- Journalists' Corner
- Good Practices
Print media examples
En la cocina – "In The Kichen" (Tercer Milenio, ‘Heraldo de Aragon’)
The author, Enrique Barrado, creates a scenario: the windows of bakeries in autumn, adds a dose of mystery lead him to ask a question whose answer lies within a story: we come into the bakery and talk to the clerk. A good example of the use of journalistic and literary resources.
Periodical newsletter of the Institute for Food Research (IFR)
The IFR belongs to the Biotechnology and Biological Sciences Research Council (BBSRC), which is one of the UK's leading funding agency for academic research and training in the non-clinical life sciences. BBSRC's current budget is £ 470M. It supports a total of around 1600 scientists and 2000 research students in universities and institutes across the UK.
The reasons for including the IFR among success stories in science communication respond to the same criteria as the previous-listed example. It is not about the organisation itself, but one of the services they produce: its newsletter.
IFR ́s periodical newsletters deal with the latest scientific facts and solutions. They are designed so that the readers can easily access the leading science stories and examples of the institute.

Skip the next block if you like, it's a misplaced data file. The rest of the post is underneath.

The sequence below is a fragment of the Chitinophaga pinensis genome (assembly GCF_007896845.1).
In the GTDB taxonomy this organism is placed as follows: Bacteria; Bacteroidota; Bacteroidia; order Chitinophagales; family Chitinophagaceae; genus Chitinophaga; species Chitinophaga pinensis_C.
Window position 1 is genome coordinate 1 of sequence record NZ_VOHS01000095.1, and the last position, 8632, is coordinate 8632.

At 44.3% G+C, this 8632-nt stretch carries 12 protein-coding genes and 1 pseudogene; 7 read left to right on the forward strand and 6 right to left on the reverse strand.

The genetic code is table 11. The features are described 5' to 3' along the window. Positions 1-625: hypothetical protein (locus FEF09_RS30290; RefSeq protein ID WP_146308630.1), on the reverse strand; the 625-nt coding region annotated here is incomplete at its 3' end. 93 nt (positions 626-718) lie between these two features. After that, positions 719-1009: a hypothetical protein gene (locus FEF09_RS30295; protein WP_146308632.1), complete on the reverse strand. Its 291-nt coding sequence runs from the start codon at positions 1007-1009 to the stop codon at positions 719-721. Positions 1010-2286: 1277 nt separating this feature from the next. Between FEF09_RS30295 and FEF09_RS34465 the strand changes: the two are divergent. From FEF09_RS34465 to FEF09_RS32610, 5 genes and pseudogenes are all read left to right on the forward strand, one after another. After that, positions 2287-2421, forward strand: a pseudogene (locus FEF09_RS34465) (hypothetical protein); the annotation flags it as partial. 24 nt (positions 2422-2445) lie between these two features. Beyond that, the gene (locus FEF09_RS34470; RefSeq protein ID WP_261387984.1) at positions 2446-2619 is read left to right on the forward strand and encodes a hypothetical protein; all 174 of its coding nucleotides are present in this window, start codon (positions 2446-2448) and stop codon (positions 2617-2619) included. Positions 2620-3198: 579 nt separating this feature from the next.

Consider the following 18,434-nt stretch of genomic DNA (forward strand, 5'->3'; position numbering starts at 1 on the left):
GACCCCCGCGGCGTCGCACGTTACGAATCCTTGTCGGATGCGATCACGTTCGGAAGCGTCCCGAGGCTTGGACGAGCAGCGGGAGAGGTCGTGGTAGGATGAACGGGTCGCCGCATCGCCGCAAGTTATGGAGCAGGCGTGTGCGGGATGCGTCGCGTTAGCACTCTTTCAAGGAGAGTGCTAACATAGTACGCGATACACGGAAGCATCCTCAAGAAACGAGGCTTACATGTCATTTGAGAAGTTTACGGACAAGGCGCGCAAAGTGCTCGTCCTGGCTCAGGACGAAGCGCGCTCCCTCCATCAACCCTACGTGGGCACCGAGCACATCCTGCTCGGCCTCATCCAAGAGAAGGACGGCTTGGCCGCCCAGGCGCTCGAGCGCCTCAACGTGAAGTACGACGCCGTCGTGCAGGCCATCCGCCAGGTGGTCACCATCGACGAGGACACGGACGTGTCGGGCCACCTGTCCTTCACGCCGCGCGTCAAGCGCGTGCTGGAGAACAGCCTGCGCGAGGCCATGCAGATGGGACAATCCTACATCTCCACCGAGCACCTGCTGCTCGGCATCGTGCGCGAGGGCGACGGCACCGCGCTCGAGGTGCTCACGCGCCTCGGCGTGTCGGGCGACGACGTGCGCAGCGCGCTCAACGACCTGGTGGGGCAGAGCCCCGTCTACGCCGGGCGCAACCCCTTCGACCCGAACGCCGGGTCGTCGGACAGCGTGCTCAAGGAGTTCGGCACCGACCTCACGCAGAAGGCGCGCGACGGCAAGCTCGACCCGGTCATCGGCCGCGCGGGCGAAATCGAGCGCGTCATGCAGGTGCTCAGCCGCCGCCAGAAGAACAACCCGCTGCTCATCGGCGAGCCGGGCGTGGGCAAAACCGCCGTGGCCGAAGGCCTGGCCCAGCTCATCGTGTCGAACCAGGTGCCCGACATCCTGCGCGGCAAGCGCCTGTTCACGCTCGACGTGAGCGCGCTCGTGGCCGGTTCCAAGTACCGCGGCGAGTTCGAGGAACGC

Science stories are often among the winners of journalistic prizes for successfully conveying complex scientific issues and make them accessible to a vast audience. For this reason, among others of journalistic nature, the following scientific stories awarded with the Pulitzer Prize should be contemplated as good science communication examples.
Reportage from the New York Times: "Food Safety problems Elude Private Inspectors", Pulitzer winner in 2010, is a good example of written story with public recognition. First of all, the article goes around food safety, which is a major concern for consumers. The article kicks off with a specific case relating to a well-known household brand recognized by everybody. By doing this, the reader is instantly hooked and drown into the article. Through a great exercise of investigative reporting the authors warn of the danger of leaving the job of monitoring food plants in the hands of private auditors.
New York Times ́ reporter Michael Moss won the Pulitzer Prize in 2010 for the article "The Burger that Shattered Her Life." The story details the E. coli O157:H7 illness of Stephanie Smith and the outbreak, linked to Cargill ground beef, that changed her life forever. This article is a master piece of investigative reporting in to the dark secrets of the ground beef industry. With his recognition, Moss publicized the seriousness of dangerous pathogens in our everyday foods.